Hello Lumens, Goodbye Watts!
I’ve always heard people talk about light bulbs as if their wattage dictated their use: A 60 watt bulb goes here, a 40 watt goes there… And you can see why, when you looked at the box the light bulb came in there was the wattage, proudly grabbing all the attention. So it made sense that when you needed to buy a replacement bulb all you needed to know was the shape and wattage then away you go.
The problem here is watts (W), short for wattage, is a measure of power used and not a measure of the amount of light produced by the bulb. When you want to buy a more energy efficient bulb, the watts it consumes will be lower but the amount of light produced will be the same, which means:
You can’t use wattage to gauge how much light there will be.
When there was only incandescent technology available you could make the assumption that wattage was linked to light output but with energy efficient bulbs we need to rethink what we mean when we want the brightness of, say, a 60W bulb.
Lumens (lm) is a measure of the total amount of visible light given off by a light bulb. This value is what we really need to use to describe how bright a bulb we want.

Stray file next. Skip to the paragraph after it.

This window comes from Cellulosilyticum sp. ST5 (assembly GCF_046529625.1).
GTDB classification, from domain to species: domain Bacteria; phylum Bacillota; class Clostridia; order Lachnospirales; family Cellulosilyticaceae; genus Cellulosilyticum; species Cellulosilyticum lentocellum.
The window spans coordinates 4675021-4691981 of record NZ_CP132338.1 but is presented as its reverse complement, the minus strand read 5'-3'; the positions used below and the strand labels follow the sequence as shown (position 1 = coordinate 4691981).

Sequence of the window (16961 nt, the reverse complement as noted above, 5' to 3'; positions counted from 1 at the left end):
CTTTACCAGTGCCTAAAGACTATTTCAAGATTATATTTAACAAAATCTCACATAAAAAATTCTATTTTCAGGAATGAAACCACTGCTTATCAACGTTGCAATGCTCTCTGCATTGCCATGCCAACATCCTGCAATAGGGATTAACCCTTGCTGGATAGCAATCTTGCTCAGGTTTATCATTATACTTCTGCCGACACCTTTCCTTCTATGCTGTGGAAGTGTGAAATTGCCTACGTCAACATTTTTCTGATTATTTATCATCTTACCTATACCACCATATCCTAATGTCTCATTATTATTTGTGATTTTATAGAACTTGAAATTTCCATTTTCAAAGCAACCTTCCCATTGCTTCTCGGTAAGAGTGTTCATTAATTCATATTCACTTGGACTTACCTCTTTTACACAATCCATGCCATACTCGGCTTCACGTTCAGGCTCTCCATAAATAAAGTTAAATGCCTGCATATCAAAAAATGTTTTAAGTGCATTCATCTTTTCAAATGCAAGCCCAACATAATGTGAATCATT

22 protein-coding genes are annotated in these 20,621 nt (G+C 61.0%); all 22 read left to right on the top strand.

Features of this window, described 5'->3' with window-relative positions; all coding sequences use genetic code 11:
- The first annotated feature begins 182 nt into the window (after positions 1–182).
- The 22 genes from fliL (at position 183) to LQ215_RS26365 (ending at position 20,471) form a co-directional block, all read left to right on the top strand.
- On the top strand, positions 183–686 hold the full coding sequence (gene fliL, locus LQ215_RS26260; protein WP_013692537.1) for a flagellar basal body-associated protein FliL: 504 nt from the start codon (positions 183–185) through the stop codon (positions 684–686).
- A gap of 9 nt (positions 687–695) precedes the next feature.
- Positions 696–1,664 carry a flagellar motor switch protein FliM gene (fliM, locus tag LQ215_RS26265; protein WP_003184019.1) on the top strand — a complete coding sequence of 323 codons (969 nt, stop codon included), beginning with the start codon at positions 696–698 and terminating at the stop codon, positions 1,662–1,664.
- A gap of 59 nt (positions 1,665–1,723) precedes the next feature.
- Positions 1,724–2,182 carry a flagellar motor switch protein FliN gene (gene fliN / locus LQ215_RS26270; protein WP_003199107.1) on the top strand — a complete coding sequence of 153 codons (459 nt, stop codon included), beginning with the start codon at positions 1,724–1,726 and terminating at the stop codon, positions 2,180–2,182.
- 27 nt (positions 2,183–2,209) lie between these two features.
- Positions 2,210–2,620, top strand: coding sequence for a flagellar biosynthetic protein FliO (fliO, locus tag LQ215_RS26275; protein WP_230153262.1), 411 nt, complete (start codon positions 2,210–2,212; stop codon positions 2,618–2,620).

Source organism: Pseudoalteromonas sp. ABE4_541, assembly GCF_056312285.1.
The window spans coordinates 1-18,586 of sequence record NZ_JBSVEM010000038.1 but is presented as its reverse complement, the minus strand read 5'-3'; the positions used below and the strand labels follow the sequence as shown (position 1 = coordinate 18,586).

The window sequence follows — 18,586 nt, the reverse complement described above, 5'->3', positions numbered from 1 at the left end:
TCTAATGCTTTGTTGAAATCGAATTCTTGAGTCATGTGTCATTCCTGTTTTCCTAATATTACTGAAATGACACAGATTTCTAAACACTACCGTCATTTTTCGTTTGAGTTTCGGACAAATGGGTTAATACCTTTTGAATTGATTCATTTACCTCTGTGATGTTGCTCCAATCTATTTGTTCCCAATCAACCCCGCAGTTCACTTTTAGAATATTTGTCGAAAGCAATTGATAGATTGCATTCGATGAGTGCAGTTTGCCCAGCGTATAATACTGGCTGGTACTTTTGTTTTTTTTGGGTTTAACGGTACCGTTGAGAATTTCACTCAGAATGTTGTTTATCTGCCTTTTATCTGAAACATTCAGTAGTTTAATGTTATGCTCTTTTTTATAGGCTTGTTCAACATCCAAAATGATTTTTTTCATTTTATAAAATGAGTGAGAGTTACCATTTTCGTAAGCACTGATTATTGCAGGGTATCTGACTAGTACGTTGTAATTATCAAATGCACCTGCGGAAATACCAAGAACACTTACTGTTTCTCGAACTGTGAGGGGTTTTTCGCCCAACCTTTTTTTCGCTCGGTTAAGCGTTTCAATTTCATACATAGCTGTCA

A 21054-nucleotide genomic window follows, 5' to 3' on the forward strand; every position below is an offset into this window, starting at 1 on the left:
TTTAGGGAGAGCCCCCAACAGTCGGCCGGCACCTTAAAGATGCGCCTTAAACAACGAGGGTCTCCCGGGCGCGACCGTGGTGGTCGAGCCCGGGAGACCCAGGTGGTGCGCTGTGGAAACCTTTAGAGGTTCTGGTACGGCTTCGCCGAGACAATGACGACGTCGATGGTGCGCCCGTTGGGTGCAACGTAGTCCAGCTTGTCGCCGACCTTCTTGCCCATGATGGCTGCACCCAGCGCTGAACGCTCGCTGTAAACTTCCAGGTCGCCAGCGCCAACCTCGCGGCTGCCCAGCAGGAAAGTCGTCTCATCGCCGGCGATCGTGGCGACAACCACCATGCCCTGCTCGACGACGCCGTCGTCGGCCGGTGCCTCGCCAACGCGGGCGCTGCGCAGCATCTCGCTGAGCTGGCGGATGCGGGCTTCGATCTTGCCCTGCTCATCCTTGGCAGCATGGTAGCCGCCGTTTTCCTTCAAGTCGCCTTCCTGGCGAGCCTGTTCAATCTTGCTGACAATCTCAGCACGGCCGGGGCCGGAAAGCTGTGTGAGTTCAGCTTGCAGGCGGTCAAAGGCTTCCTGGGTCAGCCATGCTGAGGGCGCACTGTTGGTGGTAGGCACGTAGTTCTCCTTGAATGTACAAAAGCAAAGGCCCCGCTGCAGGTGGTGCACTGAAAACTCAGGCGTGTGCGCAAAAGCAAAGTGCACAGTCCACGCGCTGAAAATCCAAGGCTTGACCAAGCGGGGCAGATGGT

If we want to replace our 60W incandescent GLS bulb, which will give off approximately 7-900 lm, with a more energy efficient version then we need to check that the light output will be around the same level.
Here we’ve found a 10W LED GLS which we can use as a direct replacement because it products 810 lm.
Using this bulb you’ll have an energy saving of just over 80%, which is not only more environmentally friendly, but it’ll also reduce your electricity bill.
If you want to get a better understanding of how the wattage of different lighting technologies (LED, fluorescent etc) compare to the light output they produce then check out our Watts to Lumens guide.
To help you find the correct replacement we’ve grouped our led section into their incandescent wattage equivalents based on lumen output. All you need to know is the original wattage.
Since September 2010 EU legislation has required all packaging to be labelled primarily in terms of Lumens. This is so you, the buyer, can make a fair comparison between products.
The colour of the light may also affect how bright we perceive the light to be. Around the home most people are used to a warm white appearance which is common to most incandescent bulbs. However, LED and compact fluorescent stick bulbs are available in a range of colour temperatures from warm white to daylight (which can appear slightly blue and cold). It’s important to check the colour of the bulb which again should be stated on the box and is included in all our product descriptions. If you're not sure which colour temperature to use then read our guide here.